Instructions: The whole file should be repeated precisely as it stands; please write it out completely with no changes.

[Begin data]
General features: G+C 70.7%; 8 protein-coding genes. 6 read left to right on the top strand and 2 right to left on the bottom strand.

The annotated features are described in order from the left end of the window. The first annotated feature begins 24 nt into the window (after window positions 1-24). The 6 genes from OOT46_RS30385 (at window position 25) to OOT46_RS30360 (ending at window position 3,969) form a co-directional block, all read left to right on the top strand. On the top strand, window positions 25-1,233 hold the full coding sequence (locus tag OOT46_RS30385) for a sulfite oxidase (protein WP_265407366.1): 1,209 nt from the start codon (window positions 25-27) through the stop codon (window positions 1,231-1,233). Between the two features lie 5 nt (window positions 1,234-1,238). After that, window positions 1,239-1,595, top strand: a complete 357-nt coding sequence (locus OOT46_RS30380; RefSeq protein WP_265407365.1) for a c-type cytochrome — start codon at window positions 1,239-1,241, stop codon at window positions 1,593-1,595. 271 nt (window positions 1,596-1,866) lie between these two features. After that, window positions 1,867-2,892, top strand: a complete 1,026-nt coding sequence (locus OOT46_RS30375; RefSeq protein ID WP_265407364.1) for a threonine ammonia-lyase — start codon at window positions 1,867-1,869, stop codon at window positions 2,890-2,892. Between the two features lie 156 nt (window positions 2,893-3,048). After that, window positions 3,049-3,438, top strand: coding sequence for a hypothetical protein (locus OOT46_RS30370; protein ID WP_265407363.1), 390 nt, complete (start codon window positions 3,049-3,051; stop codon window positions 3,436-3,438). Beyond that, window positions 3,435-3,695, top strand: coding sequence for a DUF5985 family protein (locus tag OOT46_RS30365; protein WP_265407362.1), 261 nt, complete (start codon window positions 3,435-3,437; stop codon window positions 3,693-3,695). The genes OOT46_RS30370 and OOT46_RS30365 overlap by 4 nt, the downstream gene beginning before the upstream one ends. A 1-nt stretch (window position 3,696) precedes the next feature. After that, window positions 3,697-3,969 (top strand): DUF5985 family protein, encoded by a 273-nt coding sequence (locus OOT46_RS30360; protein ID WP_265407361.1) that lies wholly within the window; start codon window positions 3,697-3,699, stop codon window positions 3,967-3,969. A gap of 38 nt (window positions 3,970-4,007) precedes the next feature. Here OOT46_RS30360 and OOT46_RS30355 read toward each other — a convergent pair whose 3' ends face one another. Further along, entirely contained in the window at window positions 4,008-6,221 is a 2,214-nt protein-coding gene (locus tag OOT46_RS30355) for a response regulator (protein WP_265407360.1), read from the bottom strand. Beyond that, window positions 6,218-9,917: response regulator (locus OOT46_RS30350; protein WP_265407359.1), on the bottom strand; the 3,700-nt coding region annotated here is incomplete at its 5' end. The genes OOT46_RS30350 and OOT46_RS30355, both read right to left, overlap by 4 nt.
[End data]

General features: G+C 70.7%; 8 protein-coding genes. 6 read left to right on the top strand and 2 right to left on the bottom strand.

The annotated features are described in order from the left end of the window. The first annotated feature begins 24 nt into the window (after window positions 1-24). The 6 genes from OOT46_RS30385 (at window position 25) to OOT46_RS30360 (ending at window position 3,969) form a co-directional block, all read left to right on the top strand. On the top strand, window positions 25-1,233 hold the full coding sequence (locus tag OOT46_RS30385) for a sulfite oxidase (protein WP_265407366.1): 1,209 nt from the start codon (window positions 25-27) through the stop codon (window positions 1,231-1,233). Between the two features lie 5 nt (window positions 1,234-1,238). After that, window positions 1,239-1,595, top strand: a complete 357-nt coding sequence (locus OOT46_RS30380; RefSeq protein WP_265407365.1) for a c-type cytochrome — start codon at window positions 1,239-1,241, stop codon at window positions 1,593-1,595. 271 nt (window positions 1,596-1,866) lie between these two features. After that, window positions 1,867-2,892, top strand: a complete 1,026-nt coding sequence (locus OOT46_RS30375; RefSeq protein ID WP_265407364.1) for a threonine ammonia-lyase — start codon at window positions 1,867-1,869, stop codon at window positions 2,890-2,892. Between the two features lie 156 nt (window positions 2,893-3,048). After that, window positions 3,049-3,438, top strand: coding sequence for a hypothetical protein (locus OOT46_RS30370; protein ID WP_265407363.1), 390 nt, complete (start codon window positions 3,049-3,051; stop codon window positions 3,436-3,438). Beyond that, window positions 3,435-3,695, top strand: coding sequence for a DUF5985 family protein (locus tag OOT46_RS30365; protein WP_265407362.1), 261 nt, complete (start codon window positions 3,435-3,437; stop codon window positions 3,693-3,695). The genes OOT46_RS30370 and OOT46_RS30365 overlap by 4 nt, the downstream gene beginning before the upstream one ends. A 1-nt stretch (window position 3,696) precedes the next feature. After that, window positions 3,697-3,969 (top strand): DUF5985 family protein, encoded by a 273-nt coding sequence (locus OOT46_RS30360; protein ID WP_265407361.1) that lies wholly within the window; start codon window positions 3,697-3,699, stop codon window positions 3,967-3,969. A gap of 38 nt (window positions 3,970-4,007) precedes the next feature. Here OOT46_RS30360 and OOT46_RS30355 read toward each other — a convergent pair whose 3' ends face one another. Further along, entirely contained in the window at window positions 4,008-6,221 is a 2,214-nt protein-coding gene (locus tag OOT46_RS30355) for a response regulator (protein WP_265407360.1), read from the bottom strand. Beyond that, window positions 6,218-9,917: response regulator (locus OOT46_RS30350; protein WP_265407359.1), on the bottom strand; the 3,700-nt coding region annotated here is incomplete at its 5' end. The genes OOT46_RS30350 and OOT46_RS30355, both read right to left, overlap by 4 nt.